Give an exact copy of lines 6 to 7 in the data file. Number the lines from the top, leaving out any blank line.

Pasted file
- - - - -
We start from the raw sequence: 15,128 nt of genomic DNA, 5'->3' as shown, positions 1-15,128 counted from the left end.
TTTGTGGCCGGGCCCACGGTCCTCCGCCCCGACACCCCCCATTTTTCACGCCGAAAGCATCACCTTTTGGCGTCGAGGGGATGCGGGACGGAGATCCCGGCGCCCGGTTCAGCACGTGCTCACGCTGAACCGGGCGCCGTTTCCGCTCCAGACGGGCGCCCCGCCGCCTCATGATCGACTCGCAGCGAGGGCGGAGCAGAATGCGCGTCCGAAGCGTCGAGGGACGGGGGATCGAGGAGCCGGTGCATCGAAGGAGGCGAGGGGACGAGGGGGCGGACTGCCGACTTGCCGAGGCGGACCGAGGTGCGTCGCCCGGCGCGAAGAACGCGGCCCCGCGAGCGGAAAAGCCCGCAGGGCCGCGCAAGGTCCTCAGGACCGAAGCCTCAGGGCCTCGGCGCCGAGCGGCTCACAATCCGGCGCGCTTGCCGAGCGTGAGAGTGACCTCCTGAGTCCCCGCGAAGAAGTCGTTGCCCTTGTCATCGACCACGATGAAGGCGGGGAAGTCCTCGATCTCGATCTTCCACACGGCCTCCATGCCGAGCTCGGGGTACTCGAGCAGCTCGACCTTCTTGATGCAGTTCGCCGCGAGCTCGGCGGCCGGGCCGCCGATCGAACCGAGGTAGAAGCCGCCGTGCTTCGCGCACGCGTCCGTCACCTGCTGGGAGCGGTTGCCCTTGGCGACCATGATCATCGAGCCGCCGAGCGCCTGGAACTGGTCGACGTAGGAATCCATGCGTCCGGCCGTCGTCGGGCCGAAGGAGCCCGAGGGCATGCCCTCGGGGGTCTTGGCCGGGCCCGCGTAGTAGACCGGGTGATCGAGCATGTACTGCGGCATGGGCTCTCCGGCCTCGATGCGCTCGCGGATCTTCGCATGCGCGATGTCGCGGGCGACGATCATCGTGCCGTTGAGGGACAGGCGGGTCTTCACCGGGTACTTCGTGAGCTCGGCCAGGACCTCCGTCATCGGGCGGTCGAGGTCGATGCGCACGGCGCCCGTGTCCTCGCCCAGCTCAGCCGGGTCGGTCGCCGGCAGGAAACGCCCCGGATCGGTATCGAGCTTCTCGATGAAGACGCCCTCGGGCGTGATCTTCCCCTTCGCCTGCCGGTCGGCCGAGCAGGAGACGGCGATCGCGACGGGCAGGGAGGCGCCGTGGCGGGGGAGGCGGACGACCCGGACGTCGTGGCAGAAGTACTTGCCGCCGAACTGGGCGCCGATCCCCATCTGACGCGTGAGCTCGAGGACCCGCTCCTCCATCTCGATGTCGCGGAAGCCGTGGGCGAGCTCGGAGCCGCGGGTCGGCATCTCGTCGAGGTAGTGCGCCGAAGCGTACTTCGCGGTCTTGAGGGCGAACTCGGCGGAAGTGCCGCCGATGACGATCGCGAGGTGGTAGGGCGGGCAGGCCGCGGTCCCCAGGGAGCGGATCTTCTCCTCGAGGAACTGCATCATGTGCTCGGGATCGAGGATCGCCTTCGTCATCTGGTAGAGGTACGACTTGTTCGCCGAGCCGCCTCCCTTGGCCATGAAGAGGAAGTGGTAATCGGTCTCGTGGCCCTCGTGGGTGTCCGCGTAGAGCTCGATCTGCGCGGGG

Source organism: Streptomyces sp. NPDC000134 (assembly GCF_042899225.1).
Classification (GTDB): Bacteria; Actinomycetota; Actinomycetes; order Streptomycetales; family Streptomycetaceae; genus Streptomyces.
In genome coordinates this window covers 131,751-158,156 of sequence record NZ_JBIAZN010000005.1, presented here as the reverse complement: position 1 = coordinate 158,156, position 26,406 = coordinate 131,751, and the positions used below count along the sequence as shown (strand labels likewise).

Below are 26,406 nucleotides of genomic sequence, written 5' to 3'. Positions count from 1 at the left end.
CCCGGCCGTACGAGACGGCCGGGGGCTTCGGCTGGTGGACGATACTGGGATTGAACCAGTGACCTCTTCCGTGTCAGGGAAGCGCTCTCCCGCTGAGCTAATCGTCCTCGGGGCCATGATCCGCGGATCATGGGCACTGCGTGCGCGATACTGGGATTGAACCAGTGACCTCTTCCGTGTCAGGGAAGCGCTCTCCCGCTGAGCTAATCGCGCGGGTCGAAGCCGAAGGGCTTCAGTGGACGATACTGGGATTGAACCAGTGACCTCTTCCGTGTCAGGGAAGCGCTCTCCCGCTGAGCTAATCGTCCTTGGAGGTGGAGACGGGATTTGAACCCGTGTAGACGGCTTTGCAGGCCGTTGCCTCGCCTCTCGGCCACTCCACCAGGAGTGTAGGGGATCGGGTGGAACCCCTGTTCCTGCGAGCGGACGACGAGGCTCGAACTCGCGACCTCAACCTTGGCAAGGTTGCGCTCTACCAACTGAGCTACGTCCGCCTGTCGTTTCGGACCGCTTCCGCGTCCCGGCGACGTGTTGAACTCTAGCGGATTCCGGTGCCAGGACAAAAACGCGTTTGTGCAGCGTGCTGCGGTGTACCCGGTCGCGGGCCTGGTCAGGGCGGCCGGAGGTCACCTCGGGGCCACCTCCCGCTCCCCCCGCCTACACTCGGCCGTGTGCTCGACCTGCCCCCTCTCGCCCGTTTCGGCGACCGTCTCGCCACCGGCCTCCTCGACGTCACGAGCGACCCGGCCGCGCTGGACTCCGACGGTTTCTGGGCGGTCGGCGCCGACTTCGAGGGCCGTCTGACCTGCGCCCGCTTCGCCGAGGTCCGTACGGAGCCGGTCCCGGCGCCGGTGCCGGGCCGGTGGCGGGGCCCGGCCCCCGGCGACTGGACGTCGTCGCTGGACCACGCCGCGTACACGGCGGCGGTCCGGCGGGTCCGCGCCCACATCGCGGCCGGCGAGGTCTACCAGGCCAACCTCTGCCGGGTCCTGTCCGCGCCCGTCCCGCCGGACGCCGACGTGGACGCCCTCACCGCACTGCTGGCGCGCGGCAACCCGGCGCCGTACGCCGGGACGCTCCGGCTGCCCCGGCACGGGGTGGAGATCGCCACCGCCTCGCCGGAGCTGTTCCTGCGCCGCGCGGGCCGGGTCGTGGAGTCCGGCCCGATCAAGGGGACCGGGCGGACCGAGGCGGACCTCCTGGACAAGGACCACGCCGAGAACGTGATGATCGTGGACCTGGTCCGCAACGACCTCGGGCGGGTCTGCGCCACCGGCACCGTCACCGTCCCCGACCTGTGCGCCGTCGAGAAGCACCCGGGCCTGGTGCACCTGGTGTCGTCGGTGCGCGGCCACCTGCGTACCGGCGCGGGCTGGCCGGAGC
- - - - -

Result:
Below are 26,406 nucleotides of genomic sequence, written 5' to 3'. Positions count from 1 at the left end.
CCCGGCCGTACGAGACGGCCGGGGGCTTCGGCTGGTGGACGATACTGGGATTGAACCAGTGACCTCTTCCGTGTCAGGGAAGCGCTCTCCCGCTGAGCTAATCGTCCTCGGGGCCATGATCCGCGGATCATGGGCACTGCGTGCGCGATACTGGGATTGAACCAGTGACCTCTTCCGTGTCAGGGAAGCGCTCTCCCGCTGAGCTAATCGCGCGGGTCGAAGCCGAAGGGCTTCAGTGGACGATACTGGGATTGAACCAGTGACCTCTTCCGTGTCAGGGAAGCGCTCTCCCGCTGAGCTAATCGTCCTTGGAGGTGGAGACGGGATTTGAACCCGTGTAGACGGCTTTGCAGGCCGTTGCCTCGCCTCTCGGCCACTCCACCAGGAGTGTAGGGGATCGGGTGGAACCCCTGTTCCTGCGAGCGGACGACGAGGCTCGAACTCGCGACCTCAACCTTGGCAAGGTTGCGCTCTACCAACTGAGCTACGTCCGCCTGTCGTTTCGGACCGCTTCCGCGTCCCGGCGACGTGTTGAACTCTAGCGGATTCCGGTGCCAGGACAAAAACGCGTTTGTGCAGCGTGCTGCGGTGTACCCGGTCGCGGGCCTGGTCAGGGCGGCCGGAGGTCACCTCGGGGCCACCTCCCGCTCCCCCCGCCTACACTCGGCCGTGTGCTCGACCTGCCCCCTCTCGCCCGTTTCGGCGACCGTCTCGCCACCGGCCTCCTCGACGTCACGAGCGACCCGGCCGCGCTGGACTCCGACGGTTTCTGGGCGGTCGGCGCCGACTTCGAGGGCCGTCTGACCTGCGCCCGCTTCGCCGAGGTCCGTACGGAGCCGGTCCCGGCGCCGGTGCCGGGCCGGTGGCGGGGCCCGGCCCCCGGCGACTGGACGTCGTCGCTGGACCACGCCGCGTACACGGCGGCGGTCCGGCGGGTCCGCGCCCACATCGCGGCCGGCGAGGTCTACCAGGCCAACCTCTGCCGGGTCCTGTCCGCGCCCGTCCCGCCGGACGCCGACGTGGACGCCCTCACCGCACTGCTGGCGCGCGGCAACCCGGCGCCGTACGCCGGGACGCTCCGGCTGCCCCGGCACGGGGTGGAGATCGCCACCGCCTCGCCGGAGCTGTTCCTGCGCCGCGCGGGCCGGGTCGTGGAGTCCGGCCCGATCAAGGGGACCGGGCGGACCGAGGCGGACCTCCTGGACAAGGACCACGCCGAGAACGTGATGATCGTGGACCTGGTCCGCAACGACCTCGGGCGGGTCTGCGCCACCGGCACCGTCACCGTCCCCGACCTGTGCGCCGTCGAGAAGCACCCGGGCCTGGTGCACCTGGTGTCGTCGGTGCGCGGCCACCTGCGTACCGGCGCGGGCTGGCCGGAGC